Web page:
In the "Style" section of the New York Times today, a week-old hashtag joke becomes an entire article: People cooped up during Hurricane Sandy feel like they may have gained some weight from eating a lot of junk food and not moving much — instead of the Bud-heavy and college-meal-plan-induced "freshman fifteen," it's the "Sandy Five." Thinking too hard about the privilege implicit in such an anthropological zoom-in threatens to suck all the fun from the absurd premise, but it is acknowledged briefly: "A tightening of the waistband hardly counts as a crisis in a region where so many have endured actual devastation." But the dozens of lines surrounding that ass-covering say otherwise, and so in the spirit of "too soon," we've coupled the piece's most frivolous moments with a more sobering account of the hurricane fall-out from the Daily News. Think of it as a reality check, or a palate cleanser.
“I can’t even talk about it — my jeans do not button,” said Emily Marnell, 31, a publicist who cited both boredom and anxiety as a reason she fell victim to odd, middle-school-kid cravings for junk food after her Gramercy Park apartment went dark.
“I went through Duane Reade and was grabbing Double Stuf Oreos, whole milk, Twix, Twizzlers, Sour Patch Kids,” she recalled in horror.
Living high above the city, they survive without running water, and with toilets that don’t flush, refrigerators that don’t function and heat that seems to diminish each day as temperatures dip.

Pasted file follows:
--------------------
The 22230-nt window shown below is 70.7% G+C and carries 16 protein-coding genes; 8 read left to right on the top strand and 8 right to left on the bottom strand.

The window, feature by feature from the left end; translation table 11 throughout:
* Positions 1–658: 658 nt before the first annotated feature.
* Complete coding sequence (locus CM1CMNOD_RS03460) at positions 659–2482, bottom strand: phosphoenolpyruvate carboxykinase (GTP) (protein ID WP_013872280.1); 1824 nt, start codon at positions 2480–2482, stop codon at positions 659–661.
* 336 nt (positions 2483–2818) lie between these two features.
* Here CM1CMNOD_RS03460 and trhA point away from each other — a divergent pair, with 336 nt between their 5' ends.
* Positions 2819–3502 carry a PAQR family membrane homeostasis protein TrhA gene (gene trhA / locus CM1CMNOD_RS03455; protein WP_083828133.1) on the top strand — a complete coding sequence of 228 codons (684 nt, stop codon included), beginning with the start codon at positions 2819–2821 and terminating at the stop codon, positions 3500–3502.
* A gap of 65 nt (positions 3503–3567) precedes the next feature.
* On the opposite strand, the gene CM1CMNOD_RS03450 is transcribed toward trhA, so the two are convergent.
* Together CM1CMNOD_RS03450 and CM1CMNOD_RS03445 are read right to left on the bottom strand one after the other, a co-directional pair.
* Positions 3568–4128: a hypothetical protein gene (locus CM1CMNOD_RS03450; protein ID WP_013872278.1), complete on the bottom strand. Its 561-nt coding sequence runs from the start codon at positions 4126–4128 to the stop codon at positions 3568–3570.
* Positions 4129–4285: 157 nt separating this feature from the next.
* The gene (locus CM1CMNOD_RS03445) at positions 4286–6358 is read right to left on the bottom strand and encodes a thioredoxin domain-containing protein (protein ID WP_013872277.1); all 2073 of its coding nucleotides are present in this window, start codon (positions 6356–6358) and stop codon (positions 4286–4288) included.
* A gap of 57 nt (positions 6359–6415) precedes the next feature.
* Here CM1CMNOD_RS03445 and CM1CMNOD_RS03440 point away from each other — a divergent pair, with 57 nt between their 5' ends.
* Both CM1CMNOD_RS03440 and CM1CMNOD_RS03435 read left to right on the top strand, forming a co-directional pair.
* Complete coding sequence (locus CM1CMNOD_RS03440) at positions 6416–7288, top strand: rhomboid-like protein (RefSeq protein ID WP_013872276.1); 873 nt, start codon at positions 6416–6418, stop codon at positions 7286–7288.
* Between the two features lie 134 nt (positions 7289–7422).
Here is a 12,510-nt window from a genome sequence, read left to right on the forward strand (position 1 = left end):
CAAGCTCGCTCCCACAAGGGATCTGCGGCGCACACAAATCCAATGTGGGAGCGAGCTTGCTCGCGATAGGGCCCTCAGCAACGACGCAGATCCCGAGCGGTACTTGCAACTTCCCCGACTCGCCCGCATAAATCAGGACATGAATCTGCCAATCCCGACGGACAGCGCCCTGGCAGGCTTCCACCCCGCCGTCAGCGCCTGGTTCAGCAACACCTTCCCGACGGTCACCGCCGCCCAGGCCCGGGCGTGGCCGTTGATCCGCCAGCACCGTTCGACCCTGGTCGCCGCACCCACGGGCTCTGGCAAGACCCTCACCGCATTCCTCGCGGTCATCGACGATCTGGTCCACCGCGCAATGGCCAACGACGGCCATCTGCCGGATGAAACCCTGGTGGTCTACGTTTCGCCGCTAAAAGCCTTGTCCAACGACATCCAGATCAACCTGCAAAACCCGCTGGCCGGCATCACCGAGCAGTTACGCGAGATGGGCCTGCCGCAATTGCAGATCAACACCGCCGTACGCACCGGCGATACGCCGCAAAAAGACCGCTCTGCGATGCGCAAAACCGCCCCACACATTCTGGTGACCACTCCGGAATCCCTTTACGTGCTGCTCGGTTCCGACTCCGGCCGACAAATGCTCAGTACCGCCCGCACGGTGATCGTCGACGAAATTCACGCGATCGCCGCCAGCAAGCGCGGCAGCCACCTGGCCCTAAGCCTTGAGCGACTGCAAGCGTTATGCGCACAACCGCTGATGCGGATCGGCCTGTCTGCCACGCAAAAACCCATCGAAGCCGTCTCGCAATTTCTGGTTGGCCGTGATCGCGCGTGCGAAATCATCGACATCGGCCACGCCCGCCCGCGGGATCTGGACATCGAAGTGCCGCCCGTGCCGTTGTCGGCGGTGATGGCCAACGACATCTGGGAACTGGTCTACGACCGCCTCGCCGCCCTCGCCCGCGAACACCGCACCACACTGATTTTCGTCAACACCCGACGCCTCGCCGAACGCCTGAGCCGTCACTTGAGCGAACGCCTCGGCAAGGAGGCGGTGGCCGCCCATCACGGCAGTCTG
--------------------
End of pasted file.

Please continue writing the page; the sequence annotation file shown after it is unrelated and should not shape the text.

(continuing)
Reyes, who weighs 350 pounds, has osteoporosis and a weakened ankle from surgery that won’t allow him to schlep up and down 13 stories.
Again, from the Times:
“Waiting for the storm seemed to make everyone want to do three things: watch ‘Homeland,’ eat and tweet,” Ms. Lavinthal said. “Once the power went out downtown, the only thing left to do was eat — and eat.”
And the Daily News:
“I’m knowing about the outside world with this little transistor radio – battery operated, old school,” he says. In the dark at night, “I listen to 1010 WINS, cuddle up with the wife, reminisce about the old days.
Suddenly, the svelte editor was gorging like Falstaff, whipping up (on her gas range) five-egg omelet breakfasts or roast-chicken-with-every-vegetable-in-the-crisper dinners.
In a 10th-floor apartment at Gowanus, Daisy Torres needs an electronically powered respirator to help her breathe. Without power for the last eight days, “It’s been terrible.”
“I have never eaten more fries in my life than I have during this week. It was every day.”
“I feel liked we’re trapped in here,” she said. “We can’t do anything.”
It's the best of both worlds.